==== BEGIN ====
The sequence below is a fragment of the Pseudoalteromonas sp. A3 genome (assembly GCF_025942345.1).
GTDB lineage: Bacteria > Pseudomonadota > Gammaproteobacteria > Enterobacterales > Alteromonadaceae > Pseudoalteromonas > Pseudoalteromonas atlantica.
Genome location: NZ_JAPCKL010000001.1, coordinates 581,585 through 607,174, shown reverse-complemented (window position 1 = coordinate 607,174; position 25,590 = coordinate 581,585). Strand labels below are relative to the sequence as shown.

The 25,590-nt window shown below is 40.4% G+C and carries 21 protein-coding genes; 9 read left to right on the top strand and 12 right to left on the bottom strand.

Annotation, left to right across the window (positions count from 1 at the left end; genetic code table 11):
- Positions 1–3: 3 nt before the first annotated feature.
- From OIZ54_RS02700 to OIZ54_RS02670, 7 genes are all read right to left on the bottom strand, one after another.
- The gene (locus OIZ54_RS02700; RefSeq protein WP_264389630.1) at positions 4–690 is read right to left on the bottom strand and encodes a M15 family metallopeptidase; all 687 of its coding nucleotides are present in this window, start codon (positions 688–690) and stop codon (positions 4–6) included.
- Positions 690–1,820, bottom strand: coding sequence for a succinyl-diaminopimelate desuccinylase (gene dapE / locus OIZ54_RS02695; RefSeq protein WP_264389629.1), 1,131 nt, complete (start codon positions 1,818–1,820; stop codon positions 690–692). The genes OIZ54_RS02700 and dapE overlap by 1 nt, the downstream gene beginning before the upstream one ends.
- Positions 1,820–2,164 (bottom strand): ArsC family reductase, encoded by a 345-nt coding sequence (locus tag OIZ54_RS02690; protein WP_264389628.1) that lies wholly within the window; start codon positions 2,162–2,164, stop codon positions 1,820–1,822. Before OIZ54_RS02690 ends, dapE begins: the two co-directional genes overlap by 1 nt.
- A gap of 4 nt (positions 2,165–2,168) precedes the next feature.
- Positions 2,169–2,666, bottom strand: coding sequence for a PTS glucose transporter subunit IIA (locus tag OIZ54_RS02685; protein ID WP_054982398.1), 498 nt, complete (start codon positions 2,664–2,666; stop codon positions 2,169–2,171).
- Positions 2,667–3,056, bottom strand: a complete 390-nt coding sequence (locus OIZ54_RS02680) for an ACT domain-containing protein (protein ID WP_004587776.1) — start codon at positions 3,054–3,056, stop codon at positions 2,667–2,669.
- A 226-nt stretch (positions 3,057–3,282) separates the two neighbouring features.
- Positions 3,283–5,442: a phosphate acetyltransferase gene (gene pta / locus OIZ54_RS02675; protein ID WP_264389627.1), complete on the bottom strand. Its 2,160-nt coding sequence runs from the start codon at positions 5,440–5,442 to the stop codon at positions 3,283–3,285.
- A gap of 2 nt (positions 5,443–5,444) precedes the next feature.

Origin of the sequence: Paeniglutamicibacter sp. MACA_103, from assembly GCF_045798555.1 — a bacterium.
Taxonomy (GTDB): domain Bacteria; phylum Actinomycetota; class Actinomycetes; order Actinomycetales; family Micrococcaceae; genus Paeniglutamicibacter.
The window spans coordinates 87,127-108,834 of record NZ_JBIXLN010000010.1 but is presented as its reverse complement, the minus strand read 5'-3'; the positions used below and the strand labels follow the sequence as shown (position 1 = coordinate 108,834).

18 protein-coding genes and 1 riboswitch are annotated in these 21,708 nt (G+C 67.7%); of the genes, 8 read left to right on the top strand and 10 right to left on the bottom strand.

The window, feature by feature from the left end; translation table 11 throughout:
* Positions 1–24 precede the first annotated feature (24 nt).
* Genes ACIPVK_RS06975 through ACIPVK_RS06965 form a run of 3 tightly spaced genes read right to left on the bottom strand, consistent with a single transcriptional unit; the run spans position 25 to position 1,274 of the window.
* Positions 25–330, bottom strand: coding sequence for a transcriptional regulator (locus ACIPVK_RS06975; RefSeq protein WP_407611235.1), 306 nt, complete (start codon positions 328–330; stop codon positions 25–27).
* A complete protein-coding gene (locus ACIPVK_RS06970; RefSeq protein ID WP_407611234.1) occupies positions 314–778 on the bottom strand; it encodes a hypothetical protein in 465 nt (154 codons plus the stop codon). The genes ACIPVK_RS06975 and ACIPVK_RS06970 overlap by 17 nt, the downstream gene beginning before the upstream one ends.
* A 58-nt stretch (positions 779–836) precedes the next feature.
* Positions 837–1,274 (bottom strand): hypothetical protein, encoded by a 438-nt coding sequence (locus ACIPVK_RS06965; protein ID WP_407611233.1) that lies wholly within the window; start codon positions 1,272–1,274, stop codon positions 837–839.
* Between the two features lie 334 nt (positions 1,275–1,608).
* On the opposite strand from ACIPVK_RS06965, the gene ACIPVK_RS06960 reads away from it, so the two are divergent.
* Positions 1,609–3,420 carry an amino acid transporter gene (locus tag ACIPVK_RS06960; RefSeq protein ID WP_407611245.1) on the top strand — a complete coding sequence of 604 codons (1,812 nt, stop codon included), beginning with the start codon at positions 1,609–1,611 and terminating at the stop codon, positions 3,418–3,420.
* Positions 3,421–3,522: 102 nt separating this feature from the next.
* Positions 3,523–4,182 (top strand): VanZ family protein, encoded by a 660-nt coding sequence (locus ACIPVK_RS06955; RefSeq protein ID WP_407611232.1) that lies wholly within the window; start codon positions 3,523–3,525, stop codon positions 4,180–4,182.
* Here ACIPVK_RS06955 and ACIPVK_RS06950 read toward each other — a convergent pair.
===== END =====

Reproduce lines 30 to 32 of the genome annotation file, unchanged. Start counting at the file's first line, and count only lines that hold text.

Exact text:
* Positions 1,609–3,420 carry an amino acid transporter gene (locus tag ACIPVK_RS06960; RefSeq protein ID WP_407611245.1) on the top strand — a complete coding sequence of 604 codons (1,812 nt, stop codon included), beginning with the start codon at positions 1,609–1,611 and terminating at the stop codon, positions 3,418–3,420.
* Positions 3,421–3,522: 102 nt separating this feature from the next.
* Positions 3,523–4,182 (top strand): VanZ family protein, encoded by a 660-nt coding sequence (locus ACIPVK_RS06955; RefSeq protein ID WP_407611232.1) that lies wholly within the window; start codon positions 3,523–3,525, stop codon positions 4,180–4,182.